Exercises to Relieve Tinnitus

Tinnitus is a symptom of the ear that is characterized by high-pitched ringing sounds. According to the American Academy of Otolaryngology, 36 million people in the United States have tinnitus or a similar head condition. Tinnitus is difficult to diagnose at times because the severity varies. You might hear sharp sounds occasionally in one ear or constantly in both ears. In addition to medical treatment, regular exercise can decrease the occurrence of tinnitus.

An elderly woman having her ear examined by a doctor. (Image: Wavebreakmedia Ltd/Wavebreak Media/Getty Images)


There are several causes of tinnitus, which is not a medical condition in itself but a symptom of another condition. Ear and head injuries, earwax buildup, stress, hypertension, ear infections, poor diet, acoustic neuroma, Meniere's disease, lack of exercise and an exposure to loud noises are all causes of tinnitus. Damage to the inner ear as a young adult can cause tinnitus later in life. The Mayo Clinic says that some medications that affect the blood flow in the body can aggravate tinnitus. These include cancer medications, aspirin, diuretics and antibiotics.

Role of Exercise

Exercise is a range of physical activities that helps you strengthen your heart and maintain your weight. Another important benefit of exercise on the body is an increase in blood circulation. This decreases your risk of hypertension and cardiovascular disease. Increased blood circulation also reduces the occurrence of tinnitus, according to the American Academy of Otolaryngology. Relaxing exercises such as yoga and meditation can be utilized as part of your exercise routine to help relieve tinnitus. These exercises also increase blood circulation. They can also decrease turbulent blood flow in the body, which you can hear within the ear.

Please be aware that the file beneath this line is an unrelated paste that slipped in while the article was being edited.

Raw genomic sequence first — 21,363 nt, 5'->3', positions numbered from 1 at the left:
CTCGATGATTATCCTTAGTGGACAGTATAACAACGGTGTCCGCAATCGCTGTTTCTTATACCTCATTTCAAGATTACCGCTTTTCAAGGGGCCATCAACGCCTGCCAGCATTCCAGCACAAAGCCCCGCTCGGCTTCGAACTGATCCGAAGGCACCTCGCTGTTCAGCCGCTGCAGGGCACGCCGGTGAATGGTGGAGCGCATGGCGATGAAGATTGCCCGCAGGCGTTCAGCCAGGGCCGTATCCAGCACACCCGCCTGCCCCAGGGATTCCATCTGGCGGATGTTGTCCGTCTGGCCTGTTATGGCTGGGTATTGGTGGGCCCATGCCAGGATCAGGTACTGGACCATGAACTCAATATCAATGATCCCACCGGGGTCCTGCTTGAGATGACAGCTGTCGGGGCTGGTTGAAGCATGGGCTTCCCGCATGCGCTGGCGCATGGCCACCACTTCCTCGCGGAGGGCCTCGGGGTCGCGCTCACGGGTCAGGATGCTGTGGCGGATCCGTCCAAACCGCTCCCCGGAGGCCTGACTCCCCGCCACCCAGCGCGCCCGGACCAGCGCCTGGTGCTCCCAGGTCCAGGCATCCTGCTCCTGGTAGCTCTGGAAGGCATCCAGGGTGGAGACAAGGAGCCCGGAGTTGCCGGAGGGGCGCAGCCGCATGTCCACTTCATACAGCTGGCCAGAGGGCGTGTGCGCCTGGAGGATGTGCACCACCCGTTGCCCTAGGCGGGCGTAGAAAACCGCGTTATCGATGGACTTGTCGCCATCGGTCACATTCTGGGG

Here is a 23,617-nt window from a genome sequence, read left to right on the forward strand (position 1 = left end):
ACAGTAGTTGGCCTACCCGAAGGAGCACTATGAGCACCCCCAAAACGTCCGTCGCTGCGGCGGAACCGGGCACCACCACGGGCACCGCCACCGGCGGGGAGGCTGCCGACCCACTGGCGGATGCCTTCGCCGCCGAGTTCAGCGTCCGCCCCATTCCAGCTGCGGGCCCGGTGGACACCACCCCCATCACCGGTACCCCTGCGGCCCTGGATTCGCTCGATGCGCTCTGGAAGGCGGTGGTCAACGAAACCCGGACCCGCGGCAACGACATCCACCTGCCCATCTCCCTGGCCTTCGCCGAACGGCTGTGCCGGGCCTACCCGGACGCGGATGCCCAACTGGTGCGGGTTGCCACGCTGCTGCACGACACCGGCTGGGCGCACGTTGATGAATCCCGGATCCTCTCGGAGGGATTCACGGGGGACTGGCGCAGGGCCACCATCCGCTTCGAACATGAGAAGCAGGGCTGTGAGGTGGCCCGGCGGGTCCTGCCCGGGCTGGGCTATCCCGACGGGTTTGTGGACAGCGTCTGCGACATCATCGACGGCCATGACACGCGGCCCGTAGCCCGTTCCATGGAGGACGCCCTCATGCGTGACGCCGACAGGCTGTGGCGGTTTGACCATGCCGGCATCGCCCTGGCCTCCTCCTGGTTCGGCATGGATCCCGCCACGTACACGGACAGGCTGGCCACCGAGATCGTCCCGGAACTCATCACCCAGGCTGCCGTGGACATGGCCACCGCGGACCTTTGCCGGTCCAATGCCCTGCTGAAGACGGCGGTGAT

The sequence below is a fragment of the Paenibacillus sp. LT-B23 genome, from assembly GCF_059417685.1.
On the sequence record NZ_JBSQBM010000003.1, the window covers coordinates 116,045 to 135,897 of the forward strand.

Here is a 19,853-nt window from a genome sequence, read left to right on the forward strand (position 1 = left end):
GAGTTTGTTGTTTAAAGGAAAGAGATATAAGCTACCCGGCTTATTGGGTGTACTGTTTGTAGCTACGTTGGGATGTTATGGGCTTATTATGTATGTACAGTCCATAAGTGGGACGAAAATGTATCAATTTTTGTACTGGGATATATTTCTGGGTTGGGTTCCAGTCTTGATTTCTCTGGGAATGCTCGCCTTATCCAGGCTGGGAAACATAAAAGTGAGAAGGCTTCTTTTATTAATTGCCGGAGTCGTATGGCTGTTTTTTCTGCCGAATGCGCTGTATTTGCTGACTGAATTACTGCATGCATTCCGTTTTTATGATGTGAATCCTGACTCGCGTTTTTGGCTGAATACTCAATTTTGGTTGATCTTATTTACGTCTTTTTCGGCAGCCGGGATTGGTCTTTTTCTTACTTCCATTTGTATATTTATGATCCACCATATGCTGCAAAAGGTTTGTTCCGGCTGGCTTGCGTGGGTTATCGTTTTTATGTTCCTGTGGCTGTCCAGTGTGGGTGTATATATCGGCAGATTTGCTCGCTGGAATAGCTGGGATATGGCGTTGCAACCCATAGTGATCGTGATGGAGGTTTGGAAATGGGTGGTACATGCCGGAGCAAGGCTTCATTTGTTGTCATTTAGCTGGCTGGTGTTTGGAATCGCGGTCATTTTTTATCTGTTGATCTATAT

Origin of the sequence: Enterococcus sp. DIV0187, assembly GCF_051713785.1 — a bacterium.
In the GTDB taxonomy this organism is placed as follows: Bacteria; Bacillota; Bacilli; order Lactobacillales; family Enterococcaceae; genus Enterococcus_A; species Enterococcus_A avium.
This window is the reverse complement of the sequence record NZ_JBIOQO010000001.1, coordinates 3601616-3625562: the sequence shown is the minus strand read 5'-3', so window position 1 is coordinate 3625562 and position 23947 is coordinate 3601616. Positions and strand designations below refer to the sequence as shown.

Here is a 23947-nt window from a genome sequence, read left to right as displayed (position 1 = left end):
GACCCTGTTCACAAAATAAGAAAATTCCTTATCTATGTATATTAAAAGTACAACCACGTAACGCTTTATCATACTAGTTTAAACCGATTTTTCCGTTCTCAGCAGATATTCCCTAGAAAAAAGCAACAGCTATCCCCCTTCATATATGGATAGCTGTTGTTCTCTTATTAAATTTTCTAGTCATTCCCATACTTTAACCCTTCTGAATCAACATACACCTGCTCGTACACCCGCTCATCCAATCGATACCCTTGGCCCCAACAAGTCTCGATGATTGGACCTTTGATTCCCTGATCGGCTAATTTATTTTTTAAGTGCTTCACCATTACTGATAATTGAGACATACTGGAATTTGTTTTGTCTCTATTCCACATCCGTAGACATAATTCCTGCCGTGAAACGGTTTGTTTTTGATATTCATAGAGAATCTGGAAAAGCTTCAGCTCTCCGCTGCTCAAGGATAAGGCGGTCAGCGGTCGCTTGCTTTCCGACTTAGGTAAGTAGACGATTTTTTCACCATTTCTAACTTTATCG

The American Academy of Otolaryngology recommends daily exercise as a means of controlling tinnitus. Improvement in blood circulation reduces the noise you hear that is related to blood vessel contractions. If you are new to exercise, start off slowly and gradually increase the amount overtime. Try something you like so you will stick with it. Walking, running, swimming and dancing are examples.


Exercises can relieve tinnitus. However, working out alone does not treat this ear condition. A medical doctor, particularly an otolaryngology--ear, nose and throat--specialist can treat this condition. The Mayo Clinic says occasional tinnitus generally does not indicate a serious medical condition. If you have tinnitus, it will likely worsen as you age. Tinnitus is also aggravated during times of stress. The Mayo Clinic recommends exercise as both a means of stress and tinnitus relief. See your doctor if tinnitus is constant and causes sleep difficulties, anxiety, extreme fatigue and depression.

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